It is not enough to develop a uniformity in law with intelligently systematized legal codes but there should also be a sovereign authority, a constitution which "fixes the cadres of the law and admits from time to time changes that are intelligent accommodations to new needs, variations that do not disturb but merely modify and develop the intelligent unity and reasonable fixity of the system". (Ibid) Sri Aurobindo hailed the emergence of uniformity in law as an important achievement which was "the triumph of the narrower but more self-conscious and self-helpful rational over the larger but vaguer and more helpless life-instinct in the society". (Ibid) He also pointed out that it was one important step towards the larger socialistic ideal of establishing a fundamental equality in society. "When it has arrived at this triumph of a perfectly self-conscious and systematically rational determination and arrangement of its life on one side by a fixed and uniform constitution, on the other by a uniform and intelligently structural civil and criminal law, the society is ready for the second stage of its development. It can undertake the self-conscious, uniform ordering of its whole life in the light of the reason which is the principle of modern socialism and has been the drift of all the Utopias of the thinkers". (Ibid)


Monarchy to Democracy - Growth of Self-Consciousness

Just as legal codes evolved from customs and later transcended customs in accordance with the scientific spirit and temper to produce the uniformity in law, the uniformity of judicial administration also shifted from the monarchy to democracy and socialism where the self-consciousness of the social being began to assert itself against the absolutism of the regal authority.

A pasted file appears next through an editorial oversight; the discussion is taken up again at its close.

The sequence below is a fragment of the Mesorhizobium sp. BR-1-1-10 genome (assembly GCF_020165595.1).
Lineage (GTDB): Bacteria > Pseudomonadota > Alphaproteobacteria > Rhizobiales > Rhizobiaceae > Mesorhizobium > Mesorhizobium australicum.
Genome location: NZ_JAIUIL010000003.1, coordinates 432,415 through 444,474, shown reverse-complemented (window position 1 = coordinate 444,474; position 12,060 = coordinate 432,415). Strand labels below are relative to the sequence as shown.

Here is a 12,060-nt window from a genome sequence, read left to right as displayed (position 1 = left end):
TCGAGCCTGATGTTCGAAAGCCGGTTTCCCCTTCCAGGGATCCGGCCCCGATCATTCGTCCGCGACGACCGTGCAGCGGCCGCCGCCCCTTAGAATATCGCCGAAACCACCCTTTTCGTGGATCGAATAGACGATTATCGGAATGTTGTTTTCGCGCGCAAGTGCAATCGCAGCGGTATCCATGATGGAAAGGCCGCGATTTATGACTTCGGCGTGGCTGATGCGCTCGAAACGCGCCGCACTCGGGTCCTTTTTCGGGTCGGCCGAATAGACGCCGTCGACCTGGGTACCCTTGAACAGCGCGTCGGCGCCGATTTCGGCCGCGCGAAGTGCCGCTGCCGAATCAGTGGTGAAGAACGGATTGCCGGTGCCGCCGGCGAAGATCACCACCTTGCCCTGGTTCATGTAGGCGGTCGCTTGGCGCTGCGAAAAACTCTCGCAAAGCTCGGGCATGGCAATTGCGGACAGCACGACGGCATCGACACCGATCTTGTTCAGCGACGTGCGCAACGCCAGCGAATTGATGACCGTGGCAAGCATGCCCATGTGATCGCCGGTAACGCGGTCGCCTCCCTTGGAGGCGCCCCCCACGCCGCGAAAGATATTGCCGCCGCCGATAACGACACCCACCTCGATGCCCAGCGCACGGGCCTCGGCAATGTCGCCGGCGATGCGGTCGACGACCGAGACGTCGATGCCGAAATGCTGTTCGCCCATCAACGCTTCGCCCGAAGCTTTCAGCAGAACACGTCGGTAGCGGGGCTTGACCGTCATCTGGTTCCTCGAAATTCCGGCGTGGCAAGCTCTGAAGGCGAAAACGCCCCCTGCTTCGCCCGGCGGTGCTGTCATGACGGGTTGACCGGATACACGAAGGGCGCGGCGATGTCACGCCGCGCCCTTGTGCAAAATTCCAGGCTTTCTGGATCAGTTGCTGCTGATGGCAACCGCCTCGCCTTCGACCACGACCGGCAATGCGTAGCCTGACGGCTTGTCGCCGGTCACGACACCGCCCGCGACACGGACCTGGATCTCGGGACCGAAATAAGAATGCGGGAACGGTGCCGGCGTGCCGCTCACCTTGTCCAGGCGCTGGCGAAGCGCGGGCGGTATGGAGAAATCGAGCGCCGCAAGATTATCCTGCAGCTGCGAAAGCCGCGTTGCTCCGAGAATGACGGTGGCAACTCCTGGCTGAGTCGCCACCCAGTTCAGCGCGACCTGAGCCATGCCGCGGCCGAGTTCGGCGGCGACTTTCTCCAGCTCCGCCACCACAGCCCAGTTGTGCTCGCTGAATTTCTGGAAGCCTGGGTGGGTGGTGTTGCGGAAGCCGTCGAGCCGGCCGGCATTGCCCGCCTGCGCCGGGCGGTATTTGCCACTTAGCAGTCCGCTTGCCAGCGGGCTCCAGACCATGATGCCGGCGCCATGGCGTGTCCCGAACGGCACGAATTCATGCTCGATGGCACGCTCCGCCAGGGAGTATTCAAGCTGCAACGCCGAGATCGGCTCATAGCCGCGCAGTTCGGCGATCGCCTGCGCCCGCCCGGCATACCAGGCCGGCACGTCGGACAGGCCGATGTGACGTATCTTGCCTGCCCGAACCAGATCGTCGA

The shift from monarchy to other forms of control actually represents a great question of political science: who is to be the State? "Is the embodiment of the intellect, will and conscience of the society to be a king and his counselors or a theocratic, autocratic or plutocratic governing class or body which shall at least seem to stand sufficiently for the whole society, or is it to be a compromise between some or all of these possibilities?"(Ibid, pg 454) Sri Aurobindo explains that this query underwent many upheavals but finally prepared the way for the expression of self-consciousness of the social being that eventually found a standing-ground in a democratic arrangement.